Online Edition: Fall 2010

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 flare

 Cole Swensen

 Illustrations by Thomas Nozkowski

  Yale University Press ($25)

 by Kristen Evans

From the moment the reader takes flare off the shelf, she is asked to think about space and form—two elements Cole Swensen's poetry and Thomas Nozkowski's paintings challenge on both visual and linguistic registers. Published on textured, heavy stock, flare is an oversized book (nearly thirteen inches long) that allows Swensen and Nozkowski ample room to maneuver with long, sweeping lines of poetry and full-color illustrations. In part because of the form the book takes, Swensen's poems are all the more extraordinary for attempting to navigate these registers simultaneously, questioning what it means to write with and about art.

Swensen has always been interested in ekphrastic poetry, and in her recent works—notably Ours (University of California Press, 2008) and The Glass Age (Alice James Books, 2007)—it is easy to see her searching for the most precise way to represent the visual in linguistic terms. In Ours, she explores the carefully cultivated gardens of eighteenth-century French royalty; in The Glass Age, the visual elements examined are those framed by glass, including the windows painted obsessively by post-Impressionist Pierre Bonnard. As Swensen strikes out into the territory of contemporary abstract painting in flare, her writing becomes, accordingly, less representational, moving forward by sound rather than image.

Purposefully disorienting, the poems in flare receive their traction from the lengthy lines that pepper these otherwise sparse, language-centered pieces, lines that run the length of the considerably long page. The book opens with two lines that read like facts lifted from an encyclopedia: "The magnetic field of the human heart has actually been measured. It has only a millionth / the strength of that of the earth, but is a hundred times stronger than that of the brain." Lines similar to these will crop up in later poems, creating brief moments of respite from the influx of a language system that has no true center, no solid jumping-off points where we can touch down before being catapulted into a world of dismembered body parts and a fractured sense of time:

salt stole of wind
a slightning sting
if laughing felt
in spine for thrall
all known to the hour
heard alternate wing
or ship that slipped
on sound that whips
a stone from awe
to time.

And then, finally, we land: "true vertigo is not the fear of falling so much as the irrepressible urge to leap." Language, in the act of falling, in the act of failing to make narrative sense or to hide itself from us in its purest form—sound—projects us into the vertigo created by Swensen's poetry.

Perhaps for these reasons, the poems in flare take real work to read, asking the reader to question their expectations about poetry, but also making it challenging for them to share in the delight Swensen takes in seeing the world. Swensen's lines are at their strongest when she rouses the ringing clarity and impressionistic qualities that mark her older poems. At times, she is even poignant, musing on the feeling of how time passes, how "an afterhood shattered / in a long swoon," or how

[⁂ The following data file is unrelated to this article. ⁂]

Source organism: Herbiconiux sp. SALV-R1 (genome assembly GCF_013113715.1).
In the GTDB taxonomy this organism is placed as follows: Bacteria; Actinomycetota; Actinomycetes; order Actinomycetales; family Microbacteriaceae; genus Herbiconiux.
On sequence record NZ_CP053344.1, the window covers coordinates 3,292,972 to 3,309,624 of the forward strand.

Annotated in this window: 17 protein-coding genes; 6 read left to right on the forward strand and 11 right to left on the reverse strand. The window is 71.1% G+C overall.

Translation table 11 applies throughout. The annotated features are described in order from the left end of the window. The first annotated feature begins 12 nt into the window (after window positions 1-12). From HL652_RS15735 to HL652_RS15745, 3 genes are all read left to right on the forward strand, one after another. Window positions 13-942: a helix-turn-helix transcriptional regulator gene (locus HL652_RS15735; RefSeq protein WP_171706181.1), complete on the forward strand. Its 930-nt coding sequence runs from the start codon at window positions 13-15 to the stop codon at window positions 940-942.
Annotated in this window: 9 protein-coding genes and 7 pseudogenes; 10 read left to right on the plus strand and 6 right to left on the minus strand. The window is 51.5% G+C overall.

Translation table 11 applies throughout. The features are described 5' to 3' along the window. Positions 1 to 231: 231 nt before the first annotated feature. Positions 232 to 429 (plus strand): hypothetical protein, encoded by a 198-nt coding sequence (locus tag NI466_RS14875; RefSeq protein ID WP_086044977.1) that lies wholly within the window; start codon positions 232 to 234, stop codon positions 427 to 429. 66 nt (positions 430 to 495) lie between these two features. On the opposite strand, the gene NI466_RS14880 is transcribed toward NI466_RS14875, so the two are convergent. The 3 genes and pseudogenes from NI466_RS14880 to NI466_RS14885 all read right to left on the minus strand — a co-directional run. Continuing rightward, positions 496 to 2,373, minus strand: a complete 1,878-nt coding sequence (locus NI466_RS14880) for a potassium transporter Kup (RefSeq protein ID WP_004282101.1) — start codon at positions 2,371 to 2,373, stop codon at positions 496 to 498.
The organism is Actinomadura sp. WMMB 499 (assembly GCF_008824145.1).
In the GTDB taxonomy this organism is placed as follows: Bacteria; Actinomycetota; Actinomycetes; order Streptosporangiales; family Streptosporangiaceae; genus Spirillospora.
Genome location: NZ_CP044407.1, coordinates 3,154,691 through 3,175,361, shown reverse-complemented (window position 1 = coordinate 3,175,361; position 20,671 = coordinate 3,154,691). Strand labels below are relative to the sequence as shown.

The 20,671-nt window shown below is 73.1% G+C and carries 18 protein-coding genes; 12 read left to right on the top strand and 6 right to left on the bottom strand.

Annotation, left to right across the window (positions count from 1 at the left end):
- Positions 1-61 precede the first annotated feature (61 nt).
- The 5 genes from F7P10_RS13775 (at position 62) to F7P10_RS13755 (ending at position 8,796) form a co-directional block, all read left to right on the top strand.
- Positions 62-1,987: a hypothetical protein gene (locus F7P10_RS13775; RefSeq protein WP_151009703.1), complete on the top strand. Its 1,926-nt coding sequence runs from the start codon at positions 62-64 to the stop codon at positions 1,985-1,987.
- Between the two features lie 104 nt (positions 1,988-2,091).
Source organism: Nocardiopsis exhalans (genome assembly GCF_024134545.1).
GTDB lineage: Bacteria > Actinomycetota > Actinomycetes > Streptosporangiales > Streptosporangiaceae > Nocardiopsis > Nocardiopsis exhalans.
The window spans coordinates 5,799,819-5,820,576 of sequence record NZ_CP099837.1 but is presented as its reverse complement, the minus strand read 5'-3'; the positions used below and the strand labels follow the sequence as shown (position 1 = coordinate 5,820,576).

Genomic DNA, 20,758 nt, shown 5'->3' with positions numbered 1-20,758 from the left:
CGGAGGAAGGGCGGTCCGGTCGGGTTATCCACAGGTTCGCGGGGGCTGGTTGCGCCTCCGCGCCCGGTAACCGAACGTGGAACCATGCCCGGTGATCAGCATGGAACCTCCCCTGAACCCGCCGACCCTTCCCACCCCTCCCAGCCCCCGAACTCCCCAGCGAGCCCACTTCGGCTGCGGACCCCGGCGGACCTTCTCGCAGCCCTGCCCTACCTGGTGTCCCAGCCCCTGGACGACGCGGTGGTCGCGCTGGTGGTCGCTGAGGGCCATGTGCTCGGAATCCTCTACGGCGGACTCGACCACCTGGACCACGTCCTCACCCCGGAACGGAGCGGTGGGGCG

a hat in the sand
marks a moment he thought
and then thought again
what walks
at this hour
is the hour itself

Even at its most difficult, flare accomplishes a real kind of work, and Swensen's "irrepressible urge to leap" into new language systems propels us along as she strives to create poetry that corresponds with Nozkowski's illustrations. From each of Swensen's long lines, a phrase is lifted and, in the seamless design of the book, placed on a blank verso page no higher or lower than the corresponding placement of the original line. From "in the bare tree were placed exactly where its eyes would have been if it could have seen everything," the phrase "its eyes would" accompanies a labyrinthine black and white illustration of hundreds of hand-drawn squares marching across the page, the orderliness disrupted in the center of the image by a series of diagonal lines and oblong rectangles. In another pairing, the line "of the many who've gone blind who've learned to see with their hands" transforms into the phrase "the many who've gone." This phrase faces a beautiful full-color illustration with a textured blue background, as though a screen had been pressed into the paint to create a fabric-like effect. Two yellow rectangles, one a pale echo of the other, occupy the foreground, their facing edges rounding out into circles. The geometrical play between the rectangle and the circle is accented by bright, whimsical color blocks, reminiscent of construction paper cut-outs.

Strikingly, many of the phrases drawn from Swensen's poems to accompany Nozkowski's illustrations describe a way of seeing, whether with eyes, hands, or heart. Yet the poems in flare move beyond the urge to respond to or simply describe artwork in the traditional ekphrastic mode. They are new visual and formal systems that attempt to capture what it means to see using the only available tools: a faulty language and its correspondence with another artist's masterful efforts to evoke an image on the page.


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